How many people realize that one of America's greatest musical sweethearts, who serenaded World War II war heroes and America's small towns with Boogie-Woogie Bugle Boy, was treated for swallowing 18 sleeping pills in a near-death overdose? Or that each of the Andrews sisters suffered their way through difficult and emotional divorces during a time when divorce was often not discussed? Infinity Theatre's current production of Sisters of Swing brings to light these lesser known facts about the belovEd Andrews sisters, all while these three early American idols choo-choo, she-bob, and ring-a-ring their way through one of the most classic and memorable eras of music.
The younger generations of today, who barely recognize Michael Jackson, certainly know very little (if any) of the Andrews Sisters. LaVerne (played by Lynsey Buckelew), Patty (played by Julia Burrows), and Maxene (played by Jackie Washam), became an overnight singing sensation and crooned their way into the hearts of Americans with such hits as "Choo-Choo to Broadway", "Hold Tight", and the "Beer Barrel Polka."
Infinity's production takes audience members through the major highs and lows of the gradual success of the Andrews sisters, yet the main focus is on key musical numbers from different points during the Andrews' career. While audience members certainly learn some interesting details about the individual (and combined) lives of the sisters, we are left at the end with a sense that we still don't truly know the sisters. The story line has exponential potential, the songs are clearly first-rate, but we need a bit more dialogue to truly understand these memorable ladies and to better relate to their lives, successes, and failures. These women are iconic, and we want to become familiar with more than just their stage presence.
Steve Gagliastro, who plays too many characters to count at different points throughout the sisters's career, does a phenomenal job throughout the production and solidly delivers in each of his roles. He single-handedly carries many of the more humorous portions of the show, and the audience seems to fall in love with his tenacity to perform each rule in an equally impressive manner, as with his character portrayals.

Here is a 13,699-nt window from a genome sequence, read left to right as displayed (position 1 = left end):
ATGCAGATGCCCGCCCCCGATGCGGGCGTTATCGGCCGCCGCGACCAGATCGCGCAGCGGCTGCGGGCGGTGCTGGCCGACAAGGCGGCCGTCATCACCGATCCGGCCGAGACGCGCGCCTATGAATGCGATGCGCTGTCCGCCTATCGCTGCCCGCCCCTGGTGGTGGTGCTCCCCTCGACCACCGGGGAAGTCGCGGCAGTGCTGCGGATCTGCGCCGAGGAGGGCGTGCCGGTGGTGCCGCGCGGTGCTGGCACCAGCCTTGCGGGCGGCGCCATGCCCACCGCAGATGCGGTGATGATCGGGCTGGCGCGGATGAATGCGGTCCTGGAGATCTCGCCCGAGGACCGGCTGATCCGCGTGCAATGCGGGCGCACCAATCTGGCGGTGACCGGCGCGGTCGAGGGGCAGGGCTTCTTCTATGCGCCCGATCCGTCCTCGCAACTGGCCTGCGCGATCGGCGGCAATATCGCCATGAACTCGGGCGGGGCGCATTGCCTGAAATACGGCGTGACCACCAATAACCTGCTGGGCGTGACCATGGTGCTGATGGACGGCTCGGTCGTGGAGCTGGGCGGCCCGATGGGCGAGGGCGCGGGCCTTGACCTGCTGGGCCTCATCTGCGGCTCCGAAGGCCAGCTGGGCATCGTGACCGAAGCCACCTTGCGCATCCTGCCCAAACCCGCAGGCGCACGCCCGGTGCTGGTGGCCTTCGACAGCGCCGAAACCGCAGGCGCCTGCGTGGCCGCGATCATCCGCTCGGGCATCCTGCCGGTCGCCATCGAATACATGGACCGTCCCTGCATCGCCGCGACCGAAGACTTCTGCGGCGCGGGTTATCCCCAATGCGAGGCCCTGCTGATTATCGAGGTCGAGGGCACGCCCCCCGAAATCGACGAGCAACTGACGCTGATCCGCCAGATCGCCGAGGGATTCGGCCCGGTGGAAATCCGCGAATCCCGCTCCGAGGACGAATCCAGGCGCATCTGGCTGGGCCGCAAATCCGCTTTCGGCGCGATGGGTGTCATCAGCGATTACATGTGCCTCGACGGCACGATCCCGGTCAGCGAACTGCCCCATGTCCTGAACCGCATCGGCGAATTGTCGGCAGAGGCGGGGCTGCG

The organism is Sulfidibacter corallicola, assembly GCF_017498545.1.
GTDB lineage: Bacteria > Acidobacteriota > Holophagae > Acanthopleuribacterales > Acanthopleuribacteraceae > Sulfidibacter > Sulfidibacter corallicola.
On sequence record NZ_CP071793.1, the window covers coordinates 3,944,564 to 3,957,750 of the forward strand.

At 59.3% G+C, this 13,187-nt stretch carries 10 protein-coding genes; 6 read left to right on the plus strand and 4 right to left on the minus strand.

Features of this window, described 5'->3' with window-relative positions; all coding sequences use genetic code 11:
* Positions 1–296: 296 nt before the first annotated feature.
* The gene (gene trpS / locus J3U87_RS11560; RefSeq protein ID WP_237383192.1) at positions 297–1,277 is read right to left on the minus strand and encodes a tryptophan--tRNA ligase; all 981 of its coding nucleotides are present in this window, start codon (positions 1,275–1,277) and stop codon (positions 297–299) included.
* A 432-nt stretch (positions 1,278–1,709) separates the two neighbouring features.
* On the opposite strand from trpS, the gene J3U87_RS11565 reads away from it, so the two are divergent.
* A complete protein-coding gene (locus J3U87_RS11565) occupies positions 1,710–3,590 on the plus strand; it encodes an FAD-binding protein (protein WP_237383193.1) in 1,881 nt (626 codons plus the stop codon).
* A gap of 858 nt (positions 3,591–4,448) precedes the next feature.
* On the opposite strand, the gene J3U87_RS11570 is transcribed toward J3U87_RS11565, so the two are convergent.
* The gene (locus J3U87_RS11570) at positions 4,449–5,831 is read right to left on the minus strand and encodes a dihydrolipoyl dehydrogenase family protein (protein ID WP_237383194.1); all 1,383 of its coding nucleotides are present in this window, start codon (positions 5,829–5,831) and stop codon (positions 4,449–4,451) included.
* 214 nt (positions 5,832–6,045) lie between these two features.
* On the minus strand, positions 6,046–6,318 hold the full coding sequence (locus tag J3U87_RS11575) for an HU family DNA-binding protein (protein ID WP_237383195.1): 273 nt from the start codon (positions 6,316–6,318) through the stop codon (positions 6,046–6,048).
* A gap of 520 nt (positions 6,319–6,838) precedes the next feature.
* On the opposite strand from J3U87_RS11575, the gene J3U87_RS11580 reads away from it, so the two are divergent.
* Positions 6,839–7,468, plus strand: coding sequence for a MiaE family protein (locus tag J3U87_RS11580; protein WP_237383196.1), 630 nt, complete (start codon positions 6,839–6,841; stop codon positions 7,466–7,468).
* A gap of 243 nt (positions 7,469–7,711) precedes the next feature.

Sisters of Swing is based on music - great music - and the musical contributors to the show deserve extensive accolades and praise. Mike Ranelli (percussion) and Daniel Hall (bass) in particular carry each note for a long-list of musical hits perfectly. Their passion for music is very much apparent in their energetic and inspiring renditions. They make it easy for Buckelew, Burrows, and Washam, equally as talented, to truly elicit the spirit and talent of the Andrews sisters from one great hit to another.
Together with the greats of their time, such as Bing Crosby and Danny Kaye, the Andrews Sisters defined a generation of music that is slowly fading into locked-away vaults. Sisters of Swing is a light, fun, and tender tribute to these incredible women and what they accomplished during a very difficult time in our nation's history. After listening to the auto-tuned and enhanced music of today, hearing the first two or three musical numbers of Sisters is a bit of a shock to the system. But if you step back and truly listen, you will recognize that the music of the Sister's generation was about raw vocal talent. Songs were of a simpler time, and much like today, music was used to express love, pain, and hope. The Andrews sisters were truly one of America's first great female groups, and as such, deserve a great deal of praise and respect.
If for no other reason than to simply learn more about America's great sweethearts, make the visit to Infinity Theatre to see Sisters of Swing. I am confident, however, that you will walk out of the theater with a sense of gratitude, appreciation, and respect for a long-ago era that you never expected to feel - and Infinity deserves a great deal of credit for enabling us to recognize this through a solidly built classic production.